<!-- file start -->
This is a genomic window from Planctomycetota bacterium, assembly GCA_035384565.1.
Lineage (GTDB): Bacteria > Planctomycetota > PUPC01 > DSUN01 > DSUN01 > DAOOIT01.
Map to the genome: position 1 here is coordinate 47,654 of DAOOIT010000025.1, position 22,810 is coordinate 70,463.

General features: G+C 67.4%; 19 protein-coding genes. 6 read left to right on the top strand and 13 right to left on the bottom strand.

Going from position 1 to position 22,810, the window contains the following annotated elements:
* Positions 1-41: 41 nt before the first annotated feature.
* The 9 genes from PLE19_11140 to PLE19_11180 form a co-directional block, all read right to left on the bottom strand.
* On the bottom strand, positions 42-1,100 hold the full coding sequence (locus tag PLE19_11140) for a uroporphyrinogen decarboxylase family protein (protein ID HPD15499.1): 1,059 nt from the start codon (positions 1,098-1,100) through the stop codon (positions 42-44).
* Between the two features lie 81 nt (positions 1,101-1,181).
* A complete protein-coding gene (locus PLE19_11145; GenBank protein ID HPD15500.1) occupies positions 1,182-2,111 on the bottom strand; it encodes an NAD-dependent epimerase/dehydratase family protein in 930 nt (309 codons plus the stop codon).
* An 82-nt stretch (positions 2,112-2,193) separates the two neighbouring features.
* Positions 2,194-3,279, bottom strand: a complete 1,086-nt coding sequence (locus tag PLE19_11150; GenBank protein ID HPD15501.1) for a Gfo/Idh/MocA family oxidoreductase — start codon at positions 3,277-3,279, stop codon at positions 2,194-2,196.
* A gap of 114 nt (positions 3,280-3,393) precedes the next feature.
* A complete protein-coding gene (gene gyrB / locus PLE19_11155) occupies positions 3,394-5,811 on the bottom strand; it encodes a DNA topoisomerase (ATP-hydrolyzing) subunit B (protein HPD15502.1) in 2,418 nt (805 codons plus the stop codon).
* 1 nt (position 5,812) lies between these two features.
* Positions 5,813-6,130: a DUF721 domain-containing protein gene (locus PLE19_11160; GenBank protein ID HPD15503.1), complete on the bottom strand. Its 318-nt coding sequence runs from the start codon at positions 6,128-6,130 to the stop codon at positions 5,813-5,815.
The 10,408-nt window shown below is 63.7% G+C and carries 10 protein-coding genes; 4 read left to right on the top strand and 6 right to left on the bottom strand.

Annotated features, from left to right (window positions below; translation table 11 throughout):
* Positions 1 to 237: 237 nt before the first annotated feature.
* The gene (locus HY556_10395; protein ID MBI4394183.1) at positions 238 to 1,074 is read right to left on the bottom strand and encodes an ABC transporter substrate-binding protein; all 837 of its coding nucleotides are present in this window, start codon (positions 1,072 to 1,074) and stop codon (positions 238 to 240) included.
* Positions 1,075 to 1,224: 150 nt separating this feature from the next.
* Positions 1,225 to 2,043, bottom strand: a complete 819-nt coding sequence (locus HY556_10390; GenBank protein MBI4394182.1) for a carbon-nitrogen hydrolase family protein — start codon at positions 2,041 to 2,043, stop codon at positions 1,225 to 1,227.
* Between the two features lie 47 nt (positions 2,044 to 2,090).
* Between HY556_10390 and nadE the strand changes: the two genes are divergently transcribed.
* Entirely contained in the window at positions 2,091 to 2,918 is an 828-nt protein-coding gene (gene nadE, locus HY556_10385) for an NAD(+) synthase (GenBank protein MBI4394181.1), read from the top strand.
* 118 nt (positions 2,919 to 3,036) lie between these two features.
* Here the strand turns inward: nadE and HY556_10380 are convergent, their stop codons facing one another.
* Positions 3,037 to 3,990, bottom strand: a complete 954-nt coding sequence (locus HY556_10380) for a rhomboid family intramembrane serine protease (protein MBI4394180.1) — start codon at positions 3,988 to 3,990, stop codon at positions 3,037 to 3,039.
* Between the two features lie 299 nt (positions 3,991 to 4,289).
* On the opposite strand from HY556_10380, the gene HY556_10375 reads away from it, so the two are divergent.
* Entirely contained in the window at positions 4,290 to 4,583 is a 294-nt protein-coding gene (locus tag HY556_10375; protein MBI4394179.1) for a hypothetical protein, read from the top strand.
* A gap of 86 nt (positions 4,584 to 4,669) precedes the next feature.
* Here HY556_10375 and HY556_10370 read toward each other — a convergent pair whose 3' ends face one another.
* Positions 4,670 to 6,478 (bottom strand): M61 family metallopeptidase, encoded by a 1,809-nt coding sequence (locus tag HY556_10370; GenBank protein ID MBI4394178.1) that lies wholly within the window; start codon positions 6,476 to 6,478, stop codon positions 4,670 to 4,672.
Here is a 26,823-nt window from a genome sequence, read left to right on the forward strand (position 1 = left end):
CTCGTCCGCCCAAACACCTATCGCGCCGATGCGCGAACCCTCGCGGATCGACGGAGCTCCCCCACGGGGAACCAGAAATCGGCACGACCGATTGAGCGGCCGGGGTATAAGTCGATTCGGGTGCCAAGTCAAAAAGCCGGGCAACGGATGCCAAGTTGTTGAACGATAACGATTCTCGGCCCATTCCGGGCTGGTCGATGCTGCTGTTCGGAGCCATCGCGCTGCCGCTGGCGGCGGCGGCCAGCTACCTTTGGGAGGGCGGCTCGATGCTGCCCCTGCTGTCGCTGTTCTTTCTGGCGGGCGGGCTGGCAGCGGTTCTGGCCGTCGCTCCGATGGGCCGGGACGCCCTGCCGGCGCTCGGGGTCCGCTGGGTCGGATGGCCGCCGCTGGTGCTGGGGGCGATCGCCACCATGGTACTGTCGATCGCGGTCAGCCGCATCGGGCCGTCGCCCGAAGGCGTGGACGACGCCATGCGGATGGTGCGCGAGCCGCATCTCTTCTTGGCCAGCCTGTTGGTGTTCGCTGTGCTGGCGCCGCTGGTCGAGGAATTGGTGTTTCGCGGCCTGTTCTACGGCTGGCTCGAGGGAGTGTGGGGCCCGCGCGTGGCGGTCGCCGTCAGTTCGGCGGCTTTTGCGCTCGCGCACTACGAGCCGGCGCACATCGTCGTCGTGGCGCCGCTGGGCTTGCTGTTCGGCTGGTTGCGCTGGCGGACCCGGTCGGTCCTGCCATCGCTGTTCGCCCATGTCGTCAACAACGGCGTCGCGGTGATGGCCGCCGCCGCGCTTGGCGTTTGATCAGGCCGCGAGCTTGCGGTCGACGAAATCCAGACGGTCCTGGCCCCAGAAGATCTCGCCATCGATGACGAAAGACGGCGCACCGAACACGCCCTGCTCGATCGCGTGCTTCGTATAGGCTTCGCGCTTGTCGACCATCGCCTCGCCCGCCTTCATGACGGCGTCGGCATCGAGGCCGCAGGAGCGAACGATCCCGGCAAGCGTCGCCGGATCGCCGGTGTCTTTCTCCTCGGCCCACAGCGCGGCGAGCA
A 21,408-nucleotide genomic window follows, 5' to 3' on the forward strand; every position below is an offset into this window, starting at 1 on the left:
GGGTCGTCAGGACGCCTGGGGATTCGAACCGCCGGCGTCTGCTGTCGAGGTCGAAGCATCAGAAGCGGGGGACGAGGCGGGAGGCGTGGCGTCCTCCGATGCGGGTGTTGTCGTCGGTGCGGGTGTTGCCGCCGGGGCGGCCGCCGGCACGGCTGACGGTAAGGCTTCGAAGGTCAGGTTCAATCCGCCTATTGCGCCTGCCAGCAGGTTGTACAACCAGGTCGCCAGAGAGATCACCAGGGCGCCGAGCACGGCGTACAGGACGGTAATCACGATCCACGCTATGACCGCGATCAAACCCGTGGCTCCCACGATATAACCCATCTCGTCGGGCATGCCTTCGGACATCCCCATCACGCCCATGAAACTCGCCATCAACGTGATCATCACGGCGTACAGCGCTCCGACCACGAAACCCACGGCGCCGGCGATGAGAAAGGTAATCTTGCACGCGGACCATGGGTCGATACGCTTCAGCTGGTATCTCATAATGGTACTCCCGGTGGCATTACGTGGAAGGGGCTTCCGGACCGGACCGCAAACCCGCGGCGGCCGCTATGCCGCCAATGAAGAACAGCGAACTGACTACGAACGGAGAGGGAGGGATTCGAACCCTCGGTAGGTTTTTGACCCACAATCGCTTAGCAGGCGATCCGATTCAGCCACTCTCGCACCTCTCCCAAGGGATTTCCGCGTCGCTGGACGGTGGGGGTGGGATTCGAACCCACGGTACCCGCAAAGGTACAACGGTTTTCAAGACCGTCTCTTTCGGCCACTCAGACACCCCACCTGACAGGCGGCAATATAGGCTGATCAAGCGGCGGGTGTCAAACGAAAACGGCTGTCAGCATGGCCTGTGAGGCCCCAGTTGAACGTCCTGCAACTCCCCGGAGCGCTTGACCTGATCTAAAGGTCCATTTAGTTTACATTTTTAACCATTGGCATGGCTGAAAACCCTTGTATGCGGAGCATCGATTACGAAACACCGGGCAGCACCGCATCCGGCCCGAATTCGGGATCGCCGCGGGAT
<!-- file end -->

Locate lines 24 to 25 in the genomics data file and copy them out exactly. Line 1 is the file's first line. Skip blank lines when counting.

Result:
* Between HY556_10390 and nadE the strand changes: the two genes are divergently transcribed.
* Entirely contained in the window at positions 2,091 to 2,918 is an 828-nt protein-coding gene (gene nadE, locus HY556_10385) for an NAD(+) synthase (GenBank protein MBI4394181.1), read from the top strand.